1- Start Young: Baby Teeth are Important too!
You can never start too early with teaching your children how to take care of their teeth! Even before their 1st tooth pops out at around 6 months you can start cleaning their gums and giving them something to chew on when they start teething.
And a BIG NO NO – Like HUGE – don’t EVER put your baby down with a bottle of anything but water – not even milk!
At around age 3 they should have all of their 20 baby teeth! Even though they will lose them all by the time they are 12, they still play a huge role! Baby teeth help children chew, speak normally, and also hold space in the jaws for the adult teeth to come in later.
Sometimes parents are tempted to do nothing when their child has a cavity since they will be losing their teeth down the road, but untreated tooth decay can lead to other problems…
It can lead to pain, making it hard to eat or sleep properly.
The cavity could cause the tooth to abscess (a puss filled sack on the gums).
Infection can sometimes harm the permanent teeth that are still developing.
And in some cases, it may cause serious or even life-threatening infections.
Starting good oral health habits early can help protect their teeth for decades to come!
2- Learn How to Work the Toothbrush
Everyone knows they should brush their teeth everyday, but very few know the correct way to do it.
It really does make a world of difference if your kids can master these 2 habits! Go ahead and help your child practice so they can seriously impress their hygienist at their next dental cleaning!
Remember, you will need to help your child brush their teeth until they’re about 6 or 7 years old, and then switch to supervising and offering support until they are around the age of 10 or 11.
How to Brush
As soon as the teeth come in, it’s time to start brushing! It is recommended that you brush twice a day, once in the morning and once before bed.
Use a soft bristled toothbrush (NEVER HARD), or a powered toothbrush
Use a pea-sized drop of toothpaste for children 2 – 6 years old. For children under 2, use only water or non-flouridated toothpaste.
Angle the toothbrush (45°) towards the gums, so it is contact with both the tooth and the gums.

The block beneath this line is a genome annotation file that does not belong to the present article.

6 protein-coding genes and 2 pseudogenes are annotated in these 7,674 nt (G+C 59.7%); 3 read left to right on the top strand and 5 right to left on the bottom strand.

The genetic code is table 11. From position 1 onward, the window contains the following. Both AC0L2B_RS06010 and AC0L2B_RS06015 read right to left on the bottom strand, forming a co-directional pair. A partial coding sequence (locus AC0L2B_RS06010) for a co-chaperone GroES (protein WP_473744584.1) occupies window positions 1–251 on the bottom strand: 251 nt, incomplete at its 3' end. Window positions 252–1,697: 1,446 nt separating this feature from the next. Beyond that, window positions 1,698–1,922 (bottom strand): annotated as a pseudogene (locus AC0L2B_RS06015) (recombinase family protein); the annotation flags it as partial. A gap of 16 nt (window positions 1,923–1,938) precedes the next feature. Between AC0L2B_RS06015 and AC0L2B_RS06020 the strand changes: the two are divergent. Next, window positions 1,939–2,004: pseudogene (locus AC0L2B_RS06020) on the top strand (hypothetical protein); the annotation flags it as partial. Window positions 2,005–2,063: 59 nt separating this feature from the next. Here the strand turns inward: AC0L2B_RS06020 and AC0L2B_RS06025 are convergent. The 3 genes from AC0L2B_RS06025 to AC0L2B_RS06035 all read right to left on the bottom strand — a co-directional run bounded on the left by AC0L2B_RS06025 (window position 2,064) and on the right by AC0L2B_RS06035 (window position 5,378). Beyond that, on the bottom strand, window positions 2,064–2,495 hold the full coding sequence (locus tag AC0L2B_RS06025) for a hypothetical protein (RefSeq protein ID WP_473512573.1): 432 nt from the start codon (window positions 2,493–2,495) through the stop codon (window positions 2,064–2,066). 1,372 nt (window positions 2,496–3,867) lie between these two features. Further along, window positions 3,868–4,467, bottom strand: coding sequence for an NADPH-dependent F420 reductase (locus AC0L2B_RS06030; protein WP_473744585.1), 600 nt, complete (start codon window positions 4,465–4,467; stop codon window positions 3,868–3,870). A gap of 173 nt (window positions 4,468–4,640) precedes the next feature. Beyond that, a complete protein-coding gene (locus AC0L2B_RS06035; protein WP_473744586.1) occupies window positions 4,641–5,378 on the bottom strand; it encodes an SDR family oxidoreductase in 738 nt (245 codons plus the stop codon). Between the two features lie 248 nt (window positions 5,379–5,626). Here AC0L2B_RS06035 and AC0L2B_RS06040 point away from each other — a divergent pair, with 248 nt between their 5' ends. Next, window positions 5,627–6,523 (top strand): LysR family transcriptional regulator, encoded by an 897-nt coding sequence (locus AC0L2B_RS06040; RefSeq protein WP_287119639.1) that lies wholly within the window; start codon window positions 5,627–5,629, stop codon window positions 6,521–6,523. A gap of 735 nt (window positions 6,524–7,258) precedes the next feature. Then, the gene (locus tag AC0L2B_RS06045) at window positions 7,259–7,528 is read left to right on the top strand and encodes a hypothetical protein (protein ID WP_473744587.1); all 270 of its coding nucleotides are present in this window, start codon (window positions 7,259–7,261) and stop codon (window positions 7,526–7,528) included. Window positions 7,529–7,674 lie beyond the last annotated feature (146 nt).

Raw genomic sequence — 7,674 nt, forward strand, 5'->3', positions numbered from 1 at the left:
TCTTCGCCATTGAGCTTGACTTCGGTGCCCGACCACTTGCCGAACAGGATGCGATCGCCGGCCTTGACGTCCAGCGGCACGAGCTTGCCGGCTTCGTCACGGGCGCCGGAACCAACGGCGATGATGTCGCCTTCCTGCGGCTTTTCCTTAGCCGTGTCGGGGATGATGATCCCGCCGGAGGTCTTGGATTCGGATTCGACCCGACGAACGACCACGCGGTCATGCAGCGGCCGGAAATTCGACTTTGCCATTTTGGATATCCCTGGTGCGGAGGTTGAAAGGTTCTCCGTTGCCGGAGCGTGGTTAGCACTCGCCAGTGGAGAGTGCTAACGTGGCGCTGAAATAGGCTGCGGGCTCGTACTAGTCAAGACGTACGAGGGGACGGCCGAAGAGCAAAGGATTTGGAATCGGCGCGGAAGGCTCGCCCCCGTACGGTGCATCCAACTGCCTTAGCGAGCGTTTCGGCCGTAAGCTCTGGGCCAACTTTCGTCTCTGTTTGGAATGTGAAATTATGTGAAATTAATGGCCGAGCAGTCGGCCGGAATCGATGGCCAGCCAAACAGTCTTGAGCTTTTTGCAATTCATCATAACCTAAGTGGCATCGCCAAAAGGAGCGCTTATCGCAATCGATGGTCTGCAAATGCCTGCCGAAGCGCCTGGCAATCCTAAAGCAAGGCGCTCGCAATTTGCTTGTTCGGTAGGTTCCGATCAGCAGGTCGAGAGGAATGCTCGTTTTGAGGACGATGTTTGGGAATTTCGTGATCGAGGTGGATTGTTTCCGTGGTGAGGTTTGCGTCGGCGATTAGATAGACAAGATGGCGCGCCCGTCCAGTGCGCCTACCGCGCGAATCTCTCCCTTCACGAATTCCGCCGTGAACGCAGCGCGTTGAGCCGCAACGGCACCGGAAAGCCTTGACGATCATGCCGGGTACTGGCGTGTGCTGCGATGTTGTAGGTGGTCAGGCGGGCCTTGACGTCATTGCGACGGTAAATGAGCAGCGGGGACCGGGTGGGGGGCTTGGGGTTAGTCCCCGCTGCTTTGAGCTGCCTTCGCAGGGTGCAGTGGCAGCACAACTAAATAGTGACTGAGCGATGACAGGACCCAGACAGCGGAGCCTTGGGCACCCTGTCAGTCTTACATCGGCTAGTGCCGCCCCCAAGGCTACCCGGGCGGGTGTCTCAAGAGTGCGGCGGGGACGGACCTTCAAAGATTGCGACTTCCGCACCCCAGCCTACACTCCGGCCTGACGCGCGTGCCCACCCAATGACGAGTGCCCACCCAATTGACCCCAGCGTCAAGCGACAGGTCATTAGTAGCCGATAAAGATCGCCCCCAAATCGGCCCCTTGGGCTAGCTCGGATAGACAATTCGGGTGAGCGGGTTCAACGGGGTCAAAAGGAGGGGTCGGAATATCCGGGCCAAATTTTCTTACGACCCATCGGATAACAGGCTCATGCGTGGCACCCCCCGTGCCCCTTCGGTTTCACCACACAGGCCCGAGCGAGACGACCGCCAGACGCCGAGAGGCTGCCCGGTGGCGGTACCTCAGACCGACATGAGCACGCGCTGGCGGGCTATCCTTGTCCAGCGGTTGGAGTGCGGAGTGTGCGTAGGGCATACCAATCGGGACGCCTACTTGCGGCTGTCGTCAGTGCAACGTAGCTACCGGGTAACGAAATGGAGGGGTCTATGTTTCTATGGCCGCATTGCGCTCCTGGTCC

Use a small circular or jiggling up and down motion.
Brush about 2-3 teeth at a time for a few seconds, before moving on.
Make sure to brush all the surfaces of the teeth – Inner, Outer & Biting Surfaces.
Brush for about 2 minutes (or about 1 min for baby teeth).
Finish by brushing the tongue to help freshen the breath and remove bacteria.
3- Find Where the Sugar Bugs Like to Hide
Now that your child is a master brusher and flosser, I challenge you to take it to the next step and see where all those sugar bugs are hiding.
One way you can do this is get some disclosing solution or tablets and disclose your child’s teeth after they brush. You can also do it before they brush to see where the plaque is, but if you want to really evaluate how well they are brushing go ahead and do it after.
Wherever the teeth are stained, that is where the plaque is. The darker the stain, the more plaque that is accumulating in those areas.
Once your child has fine tuned their brushing technique, go ahead and see if they can pass a teeth disclosing test. If they have little to no stain do a happy dance, and then set them free to brush their teeth without supervision!
4- Say Bye-Bye to Thumbs and Dummie's
It’s so cute, especially when they are little, but as time goes on a child’s sucking habits can cause problems with tooth alignment and the proper growth of their mouth.
Dummies should not be used after age two, and finger or thumb sucking should end by age four! So if your child is still holding onto any of those habits it’s time to put your foot down.
Ideas for Stopping Thumb Sucking:
Praise them whenever you catch them not sucking their thumb!
Sometimes they suck their thumb when they feel insecure, so help them through any anxiety and help comfort them.
When your child avoids sucking their thumb during a difficult time, go ahead and Reward them!
Bandage the thumb or put a sock over the hand at night.
If all else fails, discuss with your dentist about using a mouth appliance or a bitter-tasting liquid to coat the thumb or thumbnail.
5- Protect Those Pearly Whites with Sealants
Once those permanent molars start coming in (usually around the age of 6), do them a huge favor and get them sealed!!!
The chewing surfaces of the back teeth have deep pits and grooves that are hard to clean; even the toothbrush bristles are too big to fit inside and thoroughly clean them.
A sealant is a material that helps fill the grooves of the teeth so it can help keep plaque and acid away from causing cavities. Sealing a tooth is like painting your nails – it’s fast, painless, does the job, and even looks pretty.
6- Prevent Dental Injuries – Guard Up!